History, Science, and Trade<br />Desiree Hopkins<br />
What is History?<br /><ul><li>History is often remembered as that boring first-period class we slept through that forgettable introduction to important people and significant dates. At various times, history has been considered as the necessary knowledge of a responsible citizen, as truth to right former wrongs, as propaganda, or as vacuous opinion.
Knowing such stories realizing how the past causes the present and establishing the truth about events can be significant for government leaders, a city council, a jury, an investment group, or an individual. People do want to know where they came from and why present conditions are as they are.</li></li></ul><li>History<br /><ul><li>The facts of history are verifiable in the sense that one can often bring other records, reliable witnesses, and acceptable logic to prove an event happened at a particular time and place, was done by certain people, and caused unambiguous effects.
Historical facts can be based on at least two kinds of sources: primary and secondary. Primary means a comment made by someone who was a witness or a participant in an event. An example is a letter or an interview can be because a person who has observed or a contributor when something happened. A secondary source is a record made by someone not present at an event, but who uses primary and other secondary sources as evidence. Most history books are secondary records.</li></li></ul><li>Spencer Wells<br />Spencer Wells is a leading population geneticist and director of the Geographic Project from National Geographic and IBM. His fascination with the past has led the scientist, author, and documentary filmmaker to the farthest reaches of the globe in search of human populations who hold the history of humankind in their DNA. By studying humankind's family tree he hopes to close the gaps in our knowledge of human migration.<br />Wells became committed to studying genetic diversity in indigenous populations and unraveling age-old mysteries about early human migration.<br />
The Journey of Man <br />Spencer Wells has concluded that all humans alive today are descended from a single man who lived in Africa around 60,000 years ago. <br />Well's take on the origins of modern humans and how they came to populate.<br />The Journey of Man: A Genetic Odyssey, and a National Geographic documentary of the same title. In a straightforward story, he explains how he traced the exodus of modern humans from Africa by analyzing genetic changes in DNA from the y-chromosome. <br />human ancestors originated in Africa, and eventually made their way out to the rest of the world. Analysis of the Y chromosome is one of the methods used in tracing the history of early humans early. Thirteen genetic markers on the Y-chromosome differentiate populations of human beings.<br />
Catastrophe<br />15 hundred yrs. Ago something extreme happened to the climate. The sun became dark, rain poured red as is tinted by blood, clouds of dust enveloped the earth, cold ripped the land for 2 yrs., then came drought, famine, plague, death. <br />Whole cites were wiped out, civilization crumbled there is evidence of a catastrophe it effected the world and history.<br />The mid sixth century catastrophe was the most important date in the history of the past 2000 yrs. It did lay the foundation of the world we live in today.<br />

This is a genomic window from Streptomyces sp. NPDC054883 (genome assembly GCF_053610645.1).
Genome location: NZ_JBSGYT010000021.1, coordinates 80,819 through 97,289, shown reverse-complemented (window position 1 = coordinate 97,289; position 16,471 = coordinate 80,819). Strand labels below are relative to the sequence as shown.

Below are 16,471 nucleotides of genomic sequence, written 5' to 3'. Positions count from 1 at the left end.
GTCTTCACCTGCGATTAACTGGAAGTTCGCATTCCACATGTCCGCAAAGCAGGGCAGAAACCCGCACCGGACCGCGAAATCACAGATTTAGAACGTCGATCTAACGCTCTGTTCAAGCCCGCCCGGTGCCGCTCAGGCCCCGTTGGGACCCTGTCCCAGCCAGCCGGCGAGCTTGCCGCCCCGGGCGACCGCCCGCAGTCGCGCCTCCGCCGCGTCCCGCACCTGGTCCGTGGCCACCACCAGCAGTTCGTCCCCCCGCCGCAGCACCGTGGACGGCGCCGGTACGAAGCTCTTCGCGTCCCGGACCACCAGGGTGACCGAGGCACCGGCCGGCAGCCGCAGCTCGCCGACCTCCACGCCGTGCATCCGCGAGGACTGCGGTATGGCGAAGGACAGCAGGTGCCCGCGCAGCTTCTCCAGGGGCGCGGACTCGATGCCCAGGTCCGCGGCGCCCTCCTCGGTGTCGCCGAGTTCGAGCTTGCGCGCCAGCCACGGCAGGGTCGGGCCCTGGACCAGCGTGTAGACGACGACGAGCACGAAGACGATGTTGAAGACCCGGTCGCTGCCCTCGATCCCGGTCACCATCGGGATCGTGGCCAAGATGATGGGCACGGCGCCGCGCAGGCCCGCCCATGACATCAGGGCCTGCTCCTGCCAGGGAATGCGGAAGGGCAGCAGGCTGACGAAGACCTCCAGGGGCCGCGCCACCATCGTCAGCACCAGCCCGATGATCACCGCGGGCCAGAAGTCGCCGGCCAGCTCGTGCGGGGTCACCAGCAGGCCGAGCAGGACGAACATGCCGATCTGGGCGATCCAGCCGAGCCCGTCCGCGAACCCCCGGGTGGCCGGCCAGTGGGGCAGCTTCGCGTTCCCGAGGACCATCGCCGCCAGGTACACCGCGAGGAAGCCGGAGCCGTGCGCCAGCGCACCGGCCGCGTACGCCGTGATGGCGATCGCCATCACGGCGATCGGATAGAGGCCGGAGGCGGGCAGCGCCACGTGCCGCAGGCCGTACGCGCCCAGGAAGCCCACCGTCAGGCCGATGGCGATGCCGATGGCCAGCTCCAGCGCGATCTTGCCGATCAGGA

Comet/ Asteroid<br /><ul><li>To cause a major catastrophe that would last decades, we would need an impact by a rather larger asteroid, say 4 kilometer across.
A 6 kilometer across would have to affect our atmosphere . There is no evidence of a crater left by an impact from the sixth century however, dinosaurs may have been affect by a asteroid.</li></li></ul><li>Erickson and Balée<br /><ul><li>Clark Erickson and William Balée, the archaeologists.
Erickson and Balée belong to a cohort of scholars that has radically challenged conventional notions of what the Western Hemisphere was like before Columbus. When I went to high school, in the 1970s, I was taught that Indians came to the Americas across the Bering Strait about 12,000 years ago, that they lived for the most part in small, isolated groups, and that they had so little impact on their environment that even after millennia of habitation it remained mostly wilderness. My son picked up the same ideas at his schools. One way to summarize the views of people like Erickson and Balée would be to say that in their opinion this picture of Indian life is wrong in almost every aspect. Indians were here far longer than previously thought, these researchers believe, and in much greater numbers. And they were so successful at imposing their will on the landscape that in 1492 Columbus set foot in a hemisphere thoroughly dominated by humankind.</li></li></ul><li>Christopher Columbus<br />In 1492 the world beyond Europe was not a sleeping beauty waiting to be awakened.<br />The "ocean blue" into which Christopher Columbus's small craft sailed seethed with activity. The Caribbean Tainos paddled canoes from island to island. Polynesians skillfully navigated catamarans from speck to speck, traveling hundreds of miles across the Pacific.<br />Europeans believed that the globe was arranged in parallel belts of climate zones, from the frigid poles to the torrid equator-the latter supposedly too hot for human life.<br />
Columbia Exchange<br />The Columbian Exchange was a dramatically widespread exchange of the animals, plants, culture and human populations (including slaves), communicable, and ideas between the Eastern and Western hemispheres (Old World and New World). It was one of the most significant events concerning ecology, agriculture and culture in all of human history. <br />Christopher Columbus' first voyage to the Americas in 1492 launched the era of large-scale contact between the old and the New Worlds that resulted in this ecological revolution, hence the name "Columbian" Exchange.<br />